Statin Misinformation: Mayo Clinic Radio
Do You Need Cholesterol Meds?
Last year, the American Heart Association and the American College of Cardiology releasednewguidelines for who should take statins, a type of medication designed to lower LDL ("bad") cholesterol. At least 30 million Americans use the drugs, but if physicians follow the recommendations, even more people will be filling prescriptions for drugs like atorvastatin (Lipitor). But some experts wonder if the guidelines are too broad, leading people to take medication unnecessarily. Here's what you need to know.
1. For certain people, statins may be necessary.
If you've already had a heart attack or a stroke, it's likely that your doctor will tell you that you need medication. That's because evidence is very strong that statins can help prevent a second incident, reducing your risk of death, says Robert Bonow, MD, professor of cardiology at Northwestern University Feinberg School of Medicine and member of theWoman's DayHeart Health Advisory Board. Statin therapy is also essential for most people whose LDL cholesterol is 190 mg/dL or greater, which is considered extremely high.
2. Your doctor needs to do some sleuthing.
Assuming you haven't had a cardiac event, then family history, smoking, blood pressure, age, gender and ethnicity are all factors your physician should consider in deciding whether statins are a smart option for you. She will enter these details into the risk calculator (try it yourself by downloading the ASCVD Risk Estimator app). If it predicts that your risk of having a heart attack or stroke within the next 10 years is at least 7.5%, a statin may be a good idea—but even then it's not a given. "If someone has a score of 9% but she's in her 20s and eating well, I might not suggest a statin," says Dr. Bonow. Similarly, a woman with a 7% score might consider medication if she's over 50 and has a family history of heart disease. Another point you should know: Studies have clearly shown that statins are effective in reducing death among men with an elevated risk of heart disease, but the proof that they work just as well in women isn't quite as strong. "That doesn't mean that they don't, but since we have a little less data on women, it's critical that the discussion you have with your doctor be highly individualized toyoursituation," says Sharonne N. Hayes, MD, founder of the Women's Heart Clinic at the Mayo Clinic in Rochester, MN, another member of theWoman's DayHeart Health Advisory Board.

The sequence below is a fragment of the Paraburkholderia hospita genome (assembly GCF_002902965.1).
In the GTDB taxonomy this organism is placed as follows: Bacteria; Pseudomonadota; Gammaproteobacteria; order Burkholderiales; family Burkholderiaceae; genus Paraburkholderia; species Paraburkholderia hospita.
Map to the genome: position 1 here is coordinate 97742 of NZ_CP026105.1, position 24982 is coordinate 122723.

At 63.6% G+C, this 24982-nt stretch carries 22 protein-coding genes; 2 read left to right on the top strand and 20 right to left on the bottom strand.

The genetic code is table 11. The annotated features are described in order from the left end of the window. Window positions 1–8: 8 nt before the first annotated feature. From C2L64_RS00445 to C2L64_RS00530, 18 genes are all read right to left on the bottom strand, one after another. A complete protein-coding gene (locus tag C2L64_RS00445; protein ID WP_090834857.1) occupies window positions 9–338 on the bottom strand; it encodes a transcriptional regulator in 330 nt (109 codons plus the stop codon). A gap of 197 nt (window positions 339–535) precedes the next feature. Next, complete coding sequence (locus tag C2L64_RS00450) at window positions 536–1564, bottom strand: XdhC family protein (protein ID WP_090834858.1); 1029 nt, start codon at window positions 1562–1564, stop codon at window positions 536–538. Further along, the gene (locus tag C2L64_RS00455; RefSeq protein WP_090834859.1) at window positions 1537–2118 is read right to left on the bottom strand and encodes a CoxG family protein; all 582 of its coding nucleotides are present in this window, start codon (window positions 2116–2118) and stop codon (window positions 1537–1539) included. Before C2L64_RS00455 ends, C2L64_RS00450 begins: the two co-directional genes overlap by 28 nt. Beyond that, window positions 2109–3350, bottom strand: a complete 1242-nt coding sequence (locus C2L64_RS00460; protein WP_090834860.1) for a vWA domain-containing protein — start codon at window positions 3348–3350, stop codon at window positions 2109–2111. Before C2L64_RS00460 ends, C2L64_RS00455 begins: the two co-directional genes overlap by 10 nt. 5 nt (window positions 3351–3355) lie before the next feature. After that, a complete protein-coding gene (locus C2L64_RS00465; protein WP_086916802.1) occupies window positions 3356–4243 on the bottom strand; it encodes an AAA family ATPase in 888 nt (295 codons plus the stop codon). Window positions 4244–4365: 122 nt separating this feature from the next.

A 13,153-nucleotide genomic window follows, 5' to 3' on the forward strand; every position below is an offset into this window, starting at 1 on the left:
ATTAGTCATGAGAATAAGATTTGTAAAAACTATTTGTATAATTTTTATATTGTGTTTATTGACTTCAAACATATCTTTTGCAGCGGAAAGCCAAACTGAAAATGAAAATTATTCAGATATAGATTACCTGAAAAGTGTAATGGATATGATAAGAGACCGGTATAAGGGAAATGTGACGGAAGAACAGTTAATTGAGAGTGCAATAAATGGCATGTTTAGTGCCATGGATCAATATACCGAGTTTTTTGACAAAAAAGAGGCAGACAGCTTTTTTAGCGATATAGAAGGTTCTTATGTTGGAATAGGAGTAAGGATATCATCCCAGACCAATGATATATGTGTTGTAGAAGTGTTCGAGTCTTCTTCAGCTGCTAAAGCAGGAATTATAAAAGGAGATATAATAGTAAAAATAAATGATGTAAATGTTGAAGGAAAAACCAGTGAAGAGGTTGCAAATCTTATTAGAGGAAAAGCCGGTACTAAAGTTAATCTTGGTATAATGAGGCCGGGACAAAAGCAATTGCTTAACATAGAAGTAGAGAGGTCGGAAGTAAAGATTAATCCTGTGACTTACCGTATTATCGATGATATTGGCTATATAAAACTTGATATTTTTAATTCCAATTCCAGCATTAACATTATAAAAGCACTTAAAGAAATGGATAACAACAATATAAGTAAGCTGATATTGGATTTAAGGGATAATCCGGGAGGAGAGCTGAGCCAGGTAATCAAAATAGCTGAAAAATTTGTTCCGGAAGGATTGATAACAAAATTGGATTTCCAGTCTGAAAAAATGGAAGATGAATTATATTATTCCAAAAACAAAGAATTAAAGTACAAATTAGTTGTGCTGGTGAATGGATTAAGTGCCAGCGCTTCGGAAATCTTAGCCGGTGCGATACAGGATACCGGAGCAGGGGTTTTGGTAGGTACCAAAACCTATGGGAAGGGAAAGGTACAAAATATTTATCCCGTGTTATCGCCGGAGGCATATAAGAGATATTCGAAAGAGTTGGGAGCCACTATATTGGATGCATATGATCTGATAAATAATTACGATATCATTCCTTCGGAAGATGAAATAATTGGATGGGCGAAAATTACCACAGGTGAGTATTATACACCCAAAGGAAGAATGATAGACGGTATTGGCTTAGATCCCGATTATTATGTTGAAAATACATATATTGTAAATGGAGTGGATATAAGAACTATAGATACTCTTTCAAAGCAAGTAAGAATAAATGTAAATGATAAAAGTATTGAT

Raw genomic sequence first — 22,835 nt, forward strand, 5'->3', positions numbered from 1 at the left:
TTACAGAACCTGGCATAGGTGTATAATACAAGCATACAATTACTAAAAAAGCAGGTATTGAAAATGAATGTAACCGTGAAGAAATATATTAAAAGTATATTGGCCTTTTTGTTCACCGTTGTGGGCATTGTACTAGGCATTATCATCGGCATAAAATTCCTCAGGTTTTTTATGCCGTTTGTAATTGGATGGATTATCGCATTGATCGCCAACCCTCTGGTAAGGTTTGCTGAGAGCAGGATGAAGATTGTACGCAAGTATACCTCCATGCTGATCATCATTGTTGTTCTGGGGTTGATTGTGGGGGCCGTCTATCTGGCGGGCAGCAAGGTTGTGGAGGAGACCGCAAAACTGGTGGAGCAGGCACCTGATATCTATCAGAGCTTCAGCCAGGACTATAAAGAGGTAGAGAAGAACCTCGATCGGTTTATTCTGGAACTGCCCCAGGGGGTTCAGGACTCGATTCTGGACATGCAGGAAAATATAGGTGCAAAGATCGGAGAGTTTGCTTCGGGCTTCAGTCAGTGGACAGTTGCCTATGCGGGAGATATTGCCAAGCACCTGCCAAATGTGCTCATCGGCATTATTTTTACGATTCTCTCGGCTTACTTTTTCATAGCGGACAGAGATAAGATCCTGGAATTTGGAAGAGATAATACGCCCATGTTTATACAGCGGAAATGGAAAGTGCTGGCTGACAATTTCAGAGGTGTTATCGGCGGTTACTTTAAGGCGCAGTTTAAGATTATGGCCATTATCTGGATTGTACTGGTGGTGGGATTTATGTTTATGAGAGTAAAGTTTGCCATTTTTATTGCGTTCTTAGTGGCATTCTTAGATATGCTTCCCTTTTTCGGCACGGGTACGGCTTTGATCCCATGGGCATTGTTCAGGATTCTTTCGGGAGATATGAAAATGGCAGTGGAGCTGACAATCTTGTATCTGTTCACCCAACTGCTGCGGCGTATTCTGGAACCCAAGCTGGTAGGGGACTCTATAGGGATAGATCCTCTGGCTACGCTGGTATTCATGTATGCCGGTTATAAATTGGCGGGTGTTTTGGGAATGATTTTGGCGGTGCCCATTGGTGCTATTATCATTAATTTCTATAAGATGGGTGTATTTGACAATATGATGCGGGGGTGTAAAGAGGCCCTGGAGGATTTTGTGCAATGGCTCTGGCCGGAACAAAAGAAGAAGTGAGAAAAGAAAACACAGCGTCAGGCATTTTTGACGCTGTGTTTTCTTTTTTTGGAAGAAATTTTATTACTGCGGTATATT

3. The drugs are generally safe, but the side effects are real.
"Statins have been around for 40 years, and for the most part they're well tolerated," says Dr. Hayes. Still, about 5% of people who take them experience muscle pain or, more rarely, liver problems. Sometimes, switching drugs or tweaking the dose can alleviate the muscle ache issues, says Dr. Bonow. In fact, research from the Cleveland Clinic shows that 73% of patients believed to be statin intolerant (those who experience side effects) were OK after switching to another drug in the class or taking the meds every other day instead of daily. But, in some cases, a person may need to stop taking the pills altogether in order to remain active. "If it comes down to statins or exercise, I'd rather have you exercise because it's more beneficial in the long run," says Dr. Bonow.
4. Overall healthy habits are still key.
"Statins are not a 'get out of jail free' card," says cardiologist Stacey Rosen, MD, vice president, Women's Health, Katz Institute at North Shore-LIJ Health System. Women who are serious about reducing their risk of dying from cardiovascular disease need a multipronged strategy: Getting plenty of physical activity, cutting back on processed, high-fat foods, managing stress and slimming down are all crucial. These changes should go hand in hand with any heart-disease prevention or treatment your doctor prescribes.
If you have type 2 diabetes, your doctor may suggest a statin even if your LDL doesn't seem high. The reason: Diabetes can escalate your risk of heart complications later in life.
Video: Mayo Clinic Experts Advise Caution with New Cholesterol Drugs- PCSK-9 Inhibitors
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